Now that the Bridge to Nowhere actually goes somewhere, what do we call it? – Rob Kolter
Whenever a bridge is constructed, the strangest thing happens to elected officials. They get all giddy about a new addition to the civic family.
They promise to take good care of the bridge. They sign some papers. And then they give the bridge a new name.
It’s as if bridges are rescue dogs.
So maybe we ought to start there.
We could call the Bridge to Nowhere something like Trixie, Boots or Buddy.
No longer a lonely heart, it will be our pet bridge.
But many people have a pet peeve about naming infrastructure.
On one hand, there are cultural purists who insist upon bestowing Very Important Official Names to keep local history alive.
Apparently, the best way to keep local history alive is to name stuff after dead people from somewhere else.
That’s the case with what everyone calls “the Home Depot Bridge.”
Officials want you to refer to this span as the Rivera Bridge, in honor of Spanish explorer Juan Maria de Rivera.
In 1765, the Rivera Party traveled from Santa Fe into these parts looking for gold. The party crossed the Rio de las Animas in the general vicinity of the bridge, wandered around the region and went home.
Which brings up an interesting question.
Why do we call it a “party,” when expeditions generally involve suffering, hunger, sickness, misery and death?
Please don’t invite Action Line to such a party. Especially if your name is Donner.
The other infrastructure-naming strategy is to hold a contest.
Anytime you seek public input, you run the risk of getting utterly bizarre results.
Just look to the recent presidential election.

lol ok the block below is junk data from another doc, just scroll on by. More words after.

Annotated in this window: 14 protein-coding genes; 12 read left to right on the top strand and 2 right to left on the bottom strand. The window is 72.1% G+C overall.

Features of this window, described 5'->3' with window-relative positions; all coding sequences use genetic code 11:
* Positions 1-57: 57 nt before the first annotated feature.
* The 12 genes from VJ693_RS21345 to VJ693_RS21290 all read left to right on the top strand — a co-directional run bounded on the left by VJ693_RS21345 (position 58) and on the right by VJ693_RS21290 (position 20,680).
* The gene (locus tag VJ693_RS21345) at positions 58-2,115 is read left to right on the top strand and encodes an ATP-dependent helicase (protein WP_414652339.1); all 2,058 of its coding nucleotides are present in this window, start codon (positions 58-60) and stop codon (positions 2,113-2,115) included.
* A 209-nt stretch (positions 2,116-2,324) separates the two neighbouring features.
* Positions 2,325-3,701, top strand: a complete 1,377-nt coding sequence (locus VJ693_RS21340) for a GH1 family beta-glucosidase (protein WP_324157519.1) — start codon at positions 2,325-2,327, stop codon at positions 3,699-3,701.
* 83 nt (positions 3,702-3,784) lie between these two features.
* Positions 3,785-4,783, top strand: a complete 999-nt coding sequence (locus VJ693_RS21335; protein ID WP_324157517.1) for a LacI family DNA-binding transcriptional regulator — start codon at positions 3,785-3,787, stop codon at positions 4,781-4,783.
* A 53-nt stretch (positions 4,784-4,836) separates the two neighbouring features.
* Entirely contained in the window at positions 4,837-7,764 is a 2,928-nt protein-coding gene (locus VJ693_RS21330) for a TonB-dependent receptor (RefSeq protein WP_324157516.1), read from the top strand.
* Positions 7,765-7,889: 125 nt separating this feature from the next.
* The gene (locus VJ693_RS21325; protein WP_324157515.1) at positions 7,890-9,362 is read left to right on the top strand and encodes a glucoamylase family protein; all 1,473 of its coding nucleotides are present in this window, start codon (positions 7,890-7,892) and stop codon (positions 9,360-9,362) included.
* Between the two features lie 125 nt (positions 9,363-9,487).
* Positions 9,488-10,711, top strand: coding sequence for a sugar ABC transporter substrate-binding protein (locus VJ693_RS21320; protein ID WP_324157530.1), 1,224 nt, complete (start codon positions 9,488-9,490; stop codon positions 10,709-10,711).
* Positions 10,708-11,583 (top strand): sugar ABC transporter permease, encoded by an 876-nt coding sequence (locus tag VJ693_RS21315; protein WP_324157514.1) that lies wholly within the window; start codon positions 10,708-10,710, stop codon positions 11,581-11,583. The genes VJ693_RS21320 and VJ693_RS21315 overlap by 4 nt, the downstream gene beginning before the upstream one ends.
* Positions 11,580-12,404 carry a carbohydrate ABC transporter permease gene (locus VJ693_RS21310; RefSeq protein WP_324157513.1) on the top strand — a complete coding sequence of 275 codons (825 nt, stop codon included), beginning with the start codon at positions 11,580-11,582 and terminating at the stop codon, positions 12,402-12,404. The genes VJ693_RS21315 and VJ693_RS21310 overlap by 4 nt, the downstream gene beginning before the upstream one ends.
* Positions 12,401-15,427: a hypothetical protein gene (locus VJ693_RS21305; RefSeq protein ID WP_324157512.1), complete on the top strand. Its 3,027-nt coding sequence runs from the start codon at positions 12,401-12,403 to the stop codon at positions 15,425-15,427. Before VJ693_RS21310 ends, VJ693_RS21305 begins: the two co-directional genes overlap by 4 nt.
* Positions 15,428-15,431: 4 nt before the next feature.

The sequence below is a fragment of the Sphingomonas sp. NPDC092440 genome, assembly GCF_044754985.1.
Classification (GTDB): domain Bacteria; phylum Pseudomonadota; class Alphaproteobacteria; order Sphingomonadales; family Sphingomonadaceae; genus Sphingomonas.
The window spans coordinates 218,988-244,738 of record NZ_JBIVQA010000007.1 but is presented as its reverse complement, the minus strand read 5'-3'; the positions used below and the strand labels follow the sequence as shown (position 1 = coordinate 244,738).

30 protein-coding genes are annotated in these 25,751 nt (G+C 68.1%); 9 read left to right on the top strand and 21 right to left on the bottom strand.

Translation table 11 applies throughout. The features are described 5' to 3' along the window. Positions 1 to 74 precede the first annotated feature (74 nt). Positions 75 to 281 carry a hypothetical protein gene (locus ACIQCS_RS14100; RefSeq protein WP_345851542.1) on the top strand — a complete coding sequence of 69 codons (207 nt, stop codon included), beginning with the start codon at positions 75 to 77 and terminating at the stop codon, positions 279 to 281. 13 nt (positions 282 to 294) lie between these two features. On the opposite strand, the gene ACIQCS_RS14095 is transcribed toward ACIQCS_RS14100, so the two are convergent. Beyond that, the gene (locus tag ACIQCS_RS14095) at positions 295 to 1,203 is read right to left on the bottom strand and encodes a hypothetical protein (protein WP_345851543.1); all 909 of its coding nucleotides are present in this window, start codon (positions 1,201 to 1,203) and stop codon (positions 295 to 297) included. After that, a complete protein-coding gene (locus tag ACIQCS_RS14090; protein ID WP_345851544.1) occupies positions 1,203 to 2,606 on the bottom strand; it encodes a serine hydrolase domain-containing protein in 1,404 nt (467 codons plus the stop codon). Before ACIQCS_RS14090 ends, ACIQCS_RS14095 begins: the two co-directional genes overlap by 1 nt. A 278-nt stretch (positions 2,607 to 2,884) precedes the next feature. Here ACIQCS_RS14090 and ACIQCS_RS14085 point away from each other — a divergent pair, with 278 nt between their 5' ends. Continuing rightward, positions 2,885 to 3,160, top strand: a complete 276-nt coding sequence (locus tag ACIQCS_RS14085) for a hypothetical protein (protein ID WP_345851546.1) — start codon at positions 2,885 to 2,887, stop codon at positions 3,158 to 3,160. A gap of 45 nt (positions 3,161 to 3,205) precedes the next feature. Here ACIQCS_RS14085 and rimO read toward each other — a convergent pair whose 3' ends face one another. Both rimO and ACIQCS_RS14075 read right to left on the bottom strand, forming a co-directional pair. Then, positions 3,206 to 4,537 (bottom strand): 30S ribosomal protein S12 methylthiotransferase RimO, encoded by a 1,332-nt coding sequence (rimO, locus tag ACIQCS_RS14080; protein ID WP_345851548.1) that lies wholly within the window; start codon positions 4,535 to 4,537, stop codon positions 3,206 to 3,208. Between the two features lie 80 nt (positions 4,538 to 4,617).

Or look to Avon, Colo., where there’s a bridge named “Bob.” Or to Steamboat Springs, with its “James Brown Soul Center of the Universe Bridge.”
Here’s the backstory.
Back in 1992, the town of Avon and seven funding partners rallied to build a 50-yard, four-lane bridge over the Eagle River.
There was no unanimous choice for its name, so the task was given to the Avon Merchants Association, which then held a contest.
“The winning entry was an average, ordinary name (just like the bridge) – Bob,” according to Avon’s website.
A year later, in 1993, Steamboat Springs replaced the old “Stockbridge,” so named because cowboys used it to drive cattle across the Yampa River.
The city manager thought the ‘Boat could do better than “Bob.”
So the Steamboat Springs City Council organized a contest, stipulating that the name had to have cultural or historic significance to the area.
Just for fun, someone entered “James Brown Soul Center of the Universe Bridge.” And just for fun, the name was included along with five “real” finalist suggestions.
Then things got ugly, with counter petitions, protests and name-calling. (Again, just like the recent presidential election.)
The brouhaha was a perfect opportunity for Steamboat’s KFMU radio station to create a brilliant promotion that whipped the town into a Godfather of Soul frenzy that attracted worldwide attention.
During a subsequent do-over election marked by blatant ballot stuffing, the James Brown Soul Center of the Universe Bridge won again.
Later that autumn, James Brown, wearing an electric blue jumpsuit, flew in to attend the dedication.
Papa’s got a brand new bridge, and the Hardest Working Man in Show Business hosted a benefit concert.
What does that have to do with Durango?
The general manager of Steamboat’s KFMU was none other than our good friend Ward Holmes, now regional manager for Four Corners Broadcasting (KIQX, KRSJ, KIUP and KKDC).
For the full story of the James Brown Soul Center of the University Bridge, check out the hysterical story at http://tinyurl.com/bridge-soul.
So La Plata County simply must organize a Name The Bridge to Nowhere contest.
It’s an especially keen idea considering Snowdown is just around the corner.
Email questions to email@example.com or mail them to Action Line, The Durango Herald, 1275 Main Ave., Durango, CO 81301. You can ask for anonymity if you just please don’t suggest The Kim Kardashian and Kanye West Together Forever Bridge.